Challenge:  Golf Assists for Hand Transplants
Challenger:  Eric Lund, US Army (Retired)
University Partner:  Catholic University
Student Team: Ayda Rajab, Caroline O’Connor, and Kaelin Martin
Faculty Advisors:  Dr. Lum and Dr. Behrmann
QLPlus Program Manager:  Barb Springer

Project Summary:

We were tasked to create an assistive golf adaptation device for veteran, Eric Lund.  Back in May 2012, Eric lost both of his arms while serving in Afghanistan. In 2017, he became the first patient in the United States to undergo an above-the-elbow double arm transplant, making him the first patient in the U.S. to have it done and done successfully.  He has regained some movement in his fingers and elbows and can pick up foam blocks with his left hand.  He goes to therapy at Walter Reed Military Medical Center for 5 days a week, and one of the activities he wants to implement in his therapy is playing golf.  The challenger’s requirements for the device include comfort, custom fit to his hands/wrist, does not cause skin breakdown or skin irritation, does not “wobble” when he swings a club, allows him to slide at least one hand out when he needs to and is washable.

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Our final design consists of a pair of extra-large Calloway gloves, a TPU tube with a grip shape molding, and Noedymium 52 magnets.  The golf glove has a thermal grip to ensure warmth in extreme conditions. The N52 magnets that we used have a diameter of 0.5 inches and a thickness of 0.03 inches and were glued on the inner part of the glove, positioned on the fingers and palms of the hands.  The golf gloves and magnets were purchased, and the tube was printed using the Creator Pro Flashforge printer.  The tube was printed in two parts, and we used a soldering iron to meld the pieces together.  The rough edges were softened using a Dremel, and we used the soldering iron again to create the holes in the tube where the magnets will be positioned.  We also created a slot at the bottom of the tube to allow the tube to slide easier through the golf club.  The magnets were super glued onto the gloves and tube using gorilla glue.  The two gloves and the tube each have 18 N52 magnets, a total of 72 magnets for the whole device.  The device works by putting the tube over the golf club, and aligning the fingers on the glove (that have magnets) on the tube’s magnets, which are positioned on the golf grip moldings imprinted; doing so will create a proper gripping position, and the magnets are used to keep the grip in place, even as the hand relaxes. We also implemented two zippers. The first zipper connects from the wrist to the thumb, and the second zipper connects from the wrist to the pinky finger. This mechanism allows users, whose hands cannot flex or extend, to be able to place their hands inside the glove which makes it easier to put on because it can open all the way up, and allow them to wear the glove and zip it closed.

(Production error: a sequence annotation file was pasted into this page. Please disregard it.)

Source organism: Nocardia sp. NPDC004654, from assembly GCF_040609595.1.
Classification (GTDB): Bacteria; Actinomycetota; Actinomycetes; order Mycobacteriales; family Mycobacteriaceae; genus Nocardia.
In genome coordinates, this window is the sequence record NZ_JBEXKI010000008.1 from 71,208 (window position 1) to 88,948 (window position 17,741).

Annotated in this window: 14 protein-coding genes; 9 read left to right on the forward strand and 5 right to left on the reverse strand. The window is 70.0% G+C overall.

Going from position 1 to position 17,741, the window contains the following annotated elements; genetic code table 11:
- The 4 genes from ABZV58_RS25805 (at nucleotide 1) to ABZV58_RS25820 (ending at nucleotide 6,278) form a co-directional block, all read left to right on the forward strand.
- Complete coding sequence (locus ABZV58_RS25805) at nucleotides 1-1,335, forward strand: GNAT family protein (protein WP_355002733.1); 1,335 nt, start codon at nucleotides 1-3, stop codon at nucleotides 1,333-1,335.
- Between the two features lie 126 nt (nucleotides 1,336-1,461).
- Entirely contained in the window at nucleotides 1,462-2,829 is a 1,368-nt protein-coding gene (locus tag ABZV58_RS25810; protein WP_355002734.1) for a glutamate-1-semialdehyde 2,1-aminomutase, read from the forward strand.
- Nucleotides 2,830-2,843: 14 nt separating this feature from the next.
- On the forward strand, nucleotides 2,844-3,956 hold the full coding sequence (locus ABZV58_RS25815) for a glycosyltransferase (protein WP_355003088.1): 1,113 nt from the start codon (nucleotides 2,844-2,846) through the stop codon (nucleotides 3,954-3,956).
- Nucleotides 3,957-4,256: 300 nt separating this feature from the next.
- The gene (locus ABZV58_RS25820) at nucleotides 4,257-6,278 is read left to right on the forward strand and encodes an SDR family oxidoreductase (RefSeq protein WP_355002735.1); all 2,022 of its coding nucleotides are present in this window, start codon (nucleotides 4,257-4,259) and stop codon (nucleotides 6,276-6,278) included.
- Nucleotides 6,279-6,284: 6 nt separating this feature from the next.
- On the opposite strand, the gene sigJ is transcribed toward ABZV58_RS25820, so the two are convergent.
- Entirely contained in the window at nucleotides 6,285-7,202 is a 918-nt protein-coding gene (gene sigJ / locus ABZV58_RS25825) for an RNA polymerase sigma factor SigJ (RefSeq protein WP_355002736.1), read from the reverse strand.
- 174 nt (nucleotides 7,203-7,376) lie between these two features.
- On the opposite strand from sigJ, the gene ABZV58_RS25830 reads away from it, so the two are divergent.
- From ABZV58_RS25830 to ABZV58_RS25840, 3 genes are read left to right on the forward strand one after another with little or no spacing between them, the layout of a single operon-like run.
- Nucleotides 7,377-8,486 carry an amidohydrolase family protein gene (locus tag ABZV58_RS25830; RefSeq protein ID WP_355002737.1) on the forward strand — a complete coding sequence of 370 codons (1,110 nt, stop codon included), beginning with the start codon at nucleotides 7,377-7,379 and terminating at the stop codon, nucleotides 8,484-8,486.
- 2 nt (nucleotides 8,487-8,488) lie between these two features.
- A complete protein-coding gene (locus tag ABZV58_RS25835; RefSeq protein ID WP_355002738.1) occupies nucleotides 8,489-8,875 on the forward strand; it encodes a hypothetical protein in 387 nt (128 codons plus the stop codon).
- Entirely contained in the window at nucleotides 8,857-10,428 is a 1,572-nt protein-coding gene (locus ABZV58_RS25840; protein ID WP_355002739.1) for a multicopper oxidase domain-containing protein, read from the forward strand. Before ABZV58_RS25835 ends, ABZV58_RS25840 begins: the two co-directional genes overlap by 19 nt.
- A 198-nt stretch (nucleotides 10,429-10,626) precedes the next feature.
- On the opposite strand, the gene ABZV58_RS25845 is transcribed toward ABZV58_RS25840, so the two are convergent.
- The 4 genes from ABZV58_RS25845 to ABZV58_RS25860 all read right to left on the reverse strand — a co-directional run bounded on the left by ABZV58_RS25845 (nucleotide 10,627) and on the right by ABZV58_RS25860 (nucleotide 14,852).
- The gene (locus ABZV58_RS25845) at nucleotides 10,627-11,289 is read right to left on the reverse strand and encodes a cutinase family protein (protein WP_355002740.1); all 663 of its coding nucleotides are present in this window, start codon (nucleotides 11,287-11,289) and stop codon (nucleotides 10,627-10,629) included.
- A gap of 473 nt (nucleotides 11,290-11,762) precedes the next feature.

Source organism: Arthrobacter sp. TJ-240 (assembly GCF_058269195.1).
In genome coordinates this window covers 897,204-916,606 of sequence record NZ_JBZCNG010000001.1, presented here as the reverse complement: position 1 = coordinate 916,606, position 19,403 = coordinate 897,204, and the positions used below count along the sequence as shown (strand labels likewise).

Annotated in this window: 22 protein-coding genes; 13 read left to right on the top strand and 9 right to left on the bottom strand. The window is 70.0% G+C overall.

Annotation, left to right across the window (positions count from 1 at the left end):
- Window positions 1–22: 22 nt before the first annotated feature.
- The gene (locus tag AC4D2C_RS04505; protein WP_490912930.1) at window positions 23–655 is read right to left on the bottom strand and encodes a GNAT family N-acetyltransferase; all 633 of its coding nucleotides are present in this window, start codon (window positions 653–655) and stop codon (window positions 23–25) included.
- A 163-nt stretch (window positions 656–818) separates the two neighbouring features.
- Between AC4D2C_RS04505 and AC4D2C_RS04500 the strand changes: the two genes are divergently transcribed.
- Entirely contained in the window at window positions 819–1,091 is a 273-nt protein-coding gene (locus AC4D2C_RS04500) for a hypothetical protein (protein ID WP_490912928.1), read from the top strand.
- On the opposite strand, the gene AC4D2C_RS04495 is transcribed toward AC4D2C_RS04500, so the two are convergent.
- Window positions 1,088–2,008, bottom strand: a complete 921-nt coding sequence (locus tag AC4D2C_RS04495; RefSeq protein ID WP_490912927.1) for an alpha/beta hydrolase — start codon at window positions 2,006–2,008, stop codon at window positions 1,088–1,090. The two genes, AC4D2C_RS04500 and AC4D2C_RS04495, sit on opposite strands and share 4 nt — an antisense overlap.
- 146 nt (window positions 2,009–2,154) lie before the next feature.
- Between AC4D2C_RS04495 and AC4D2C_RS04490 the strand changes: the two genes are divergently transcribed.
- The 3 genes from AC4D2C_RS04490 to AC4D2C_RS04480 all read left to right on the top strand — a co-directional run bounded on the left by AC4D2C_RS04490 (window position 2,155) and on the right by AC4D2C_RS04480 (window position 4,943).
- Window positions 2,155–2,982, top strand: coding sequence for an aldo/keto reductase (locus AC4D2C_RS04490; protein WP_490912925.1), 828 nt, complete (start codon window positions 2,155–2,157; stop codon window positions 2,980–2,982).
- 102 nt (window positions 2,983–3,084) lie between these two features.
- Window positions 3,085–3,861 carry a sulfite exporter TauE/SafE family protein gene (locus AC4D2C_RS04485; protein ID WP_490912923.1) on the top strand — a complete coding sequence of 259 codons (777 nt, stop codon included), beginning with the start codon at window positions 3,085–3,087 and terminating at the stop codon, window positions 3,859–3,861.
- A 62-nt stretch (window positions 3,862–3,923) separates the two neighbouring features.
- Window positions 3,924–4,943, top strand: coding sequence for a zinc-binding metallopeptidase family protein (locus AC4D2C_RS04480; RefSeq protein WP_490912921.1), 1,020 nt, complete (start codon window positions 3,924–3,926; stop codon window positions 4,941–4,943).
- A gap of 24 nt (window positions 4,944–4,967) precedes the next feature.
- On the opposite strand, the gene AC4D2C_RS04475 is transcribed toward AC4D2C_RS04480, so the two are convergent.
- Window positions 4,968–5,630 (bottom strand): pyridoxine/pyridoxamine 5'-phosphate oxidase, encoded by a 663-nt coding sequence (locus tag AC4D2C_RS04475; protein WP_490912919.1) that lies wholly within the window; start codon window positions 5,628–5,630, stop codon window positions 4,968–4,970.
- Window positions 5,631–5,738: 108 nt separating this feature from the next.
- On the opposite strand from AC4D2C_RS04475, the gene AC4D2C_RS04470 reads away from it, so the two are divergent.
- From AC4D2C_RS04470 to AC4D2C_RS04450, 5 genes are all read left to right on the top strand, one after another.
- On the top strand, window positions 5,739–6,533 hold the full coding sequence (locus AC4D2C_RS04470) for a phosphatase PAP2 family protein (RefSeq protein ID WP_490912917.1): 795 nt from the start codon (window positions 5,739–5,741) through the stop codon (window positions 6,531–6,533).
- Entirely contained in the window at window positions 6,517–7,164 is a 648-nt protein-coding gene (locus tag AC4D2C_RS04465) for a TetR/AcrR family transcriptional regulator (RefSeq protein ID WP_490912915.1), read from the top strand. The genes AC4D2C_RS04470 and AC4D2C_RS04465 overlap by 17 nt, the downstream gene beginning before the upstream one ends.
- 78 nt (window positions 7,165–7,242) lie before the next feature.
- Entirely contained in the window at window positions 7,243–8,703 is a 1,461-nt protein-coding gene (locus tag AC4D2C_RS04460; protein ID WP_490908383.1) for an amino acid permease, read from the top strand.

After testing our device, it met all the requirements set by Quality Life +. Our prototype is a novel mechanism used to aid in gripping a golf club for those who lack arm and/or hand control.  The prototype is made of a TPU tube with contoured grip shape patterns that have magnets attached, which will be inserted through the golf club, and comes with a glove that also has magnets, all used together to properly grip the golf club and hold it firmly while playing.  In order to improve our prototype, we will be attaching a wrist brace on the golf glove given to be able to support the wrists and keep it in place while playing golf.  Due to the pandemic, we were unable to test our device on our challenger, however, we are hopeful that as the project continues in the Fall of 2020, it will have the necessary improvements, and will be ready for testing on the challenger.